What colour do Germans like their sausages? If brown, they’re from the north. If white, they are definitely southerners.
Most countries have their north/south divide, and Germany is no exception. Dialect, culture, traditions, attitudes, personality, all change depending on degrees of north and south. So how do you tell when you’ve actually crossed from north to south? The sausages change colour, from Bockwurst to Weisswurst, because you’ve just crossed the White Sausage Equator.
There’s several schools of thought as to where the Equator actually falls. Some say it goes through Frankfurt and follows the line of the Main river, others suggest it lies further south, at Heidelberg, and Bavarians maintain that the true border is a radius of 100km around their capital, Munich.
The cultural differences between south and north (and there are plenty) are too many to detain us here, so let’s concentrate on the sausages themselves.
You’ll be forgiven if you just use a knife and fork
The white Weisswurst are rather unappealing to look at and made from minced veal and pork bacon, flavoured with parsley, lemon, onions and various other ingredients. They are perishable, so used to be produced fresh every morning and served at midday, although this practice is not so common now that we have fridges. Heated in water and served in the cooking liquid, to avoid cooling, there’s a particular etiquette to eating them, called zuzeln, or sucking. The technique is as follows, and it does require practice: cut the knots or metal clips that secure both ends of the sausage, then suck the first half of the Weisswurst filling through one open end, and then suck the rest through the other open end. Not easy. However, there are as many styles of zuzeln as there are Bavarians, so you’ll be forgiven if you just use a knife and fork.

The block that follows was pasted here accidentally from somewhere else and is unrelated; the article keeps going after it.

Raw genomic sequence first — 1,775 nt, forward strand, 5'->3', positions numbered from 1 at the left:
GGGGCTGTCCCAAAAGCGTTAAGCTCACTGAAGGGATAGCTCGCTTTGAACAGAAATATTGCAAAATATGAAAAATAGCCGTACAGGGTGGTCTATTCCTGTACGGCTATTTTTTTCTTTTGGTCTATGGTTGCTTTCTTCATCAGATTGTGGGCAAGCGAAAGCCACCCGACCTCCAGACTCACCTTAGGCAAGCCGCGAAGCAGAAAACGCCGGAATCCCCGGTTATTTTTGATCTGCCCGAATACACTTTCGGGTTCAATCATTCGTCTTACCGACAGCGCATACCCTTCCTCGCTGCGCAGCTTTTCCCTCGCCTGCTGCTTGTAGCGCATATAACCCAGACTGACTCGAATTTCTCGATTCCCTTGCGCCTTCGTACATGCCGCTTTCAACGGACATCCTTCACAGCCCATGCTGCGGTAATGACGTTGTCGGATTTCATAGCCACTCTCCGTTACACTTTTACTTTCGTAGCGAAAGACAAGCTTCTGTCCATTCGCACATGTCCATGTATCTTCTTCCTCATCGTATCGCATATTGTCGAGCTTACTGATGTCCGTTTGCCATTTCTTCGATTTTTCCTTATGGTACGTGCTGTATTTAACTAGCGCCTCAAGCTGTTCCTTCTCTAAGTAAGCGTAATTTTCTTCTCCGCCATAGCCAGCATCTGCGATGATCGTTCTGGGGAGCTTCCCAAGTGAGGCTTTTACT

The typical northern sausage, Bockwurst, requires no particular technique. It also is made from ground veal and pork, but browner in colour. Today, recipes with pork, lamb, turkey, chicken (and even fish!) exist. It is often smoked, and put in natural casing. The ‘Bock’ part of the name comes from the fact that it was traditionally eaten with Bockbier (beer with higher alcohol content), and it should be served with a piece of bread and strong mustard.
Bockwurst or the omnipresent Bratwurst (mainly made from pork) are the basis of the ubiquitous Currywurst (curry powder and tomato sauce) invented in post-war Berlin by highly successful snackbar owner Herta Heuwer (in her heyday she employed 19 curry girls). The staff canteen of the VW plant in Wolfsburg is famous for its Currywurst and sells several million every year.
Germany’s first white sausage academy in Neumarkt near Nuremburg offers courses for the uninitiated.
In the north, there’s Berlin’s Deutsches Currywurst Museum in Berlin.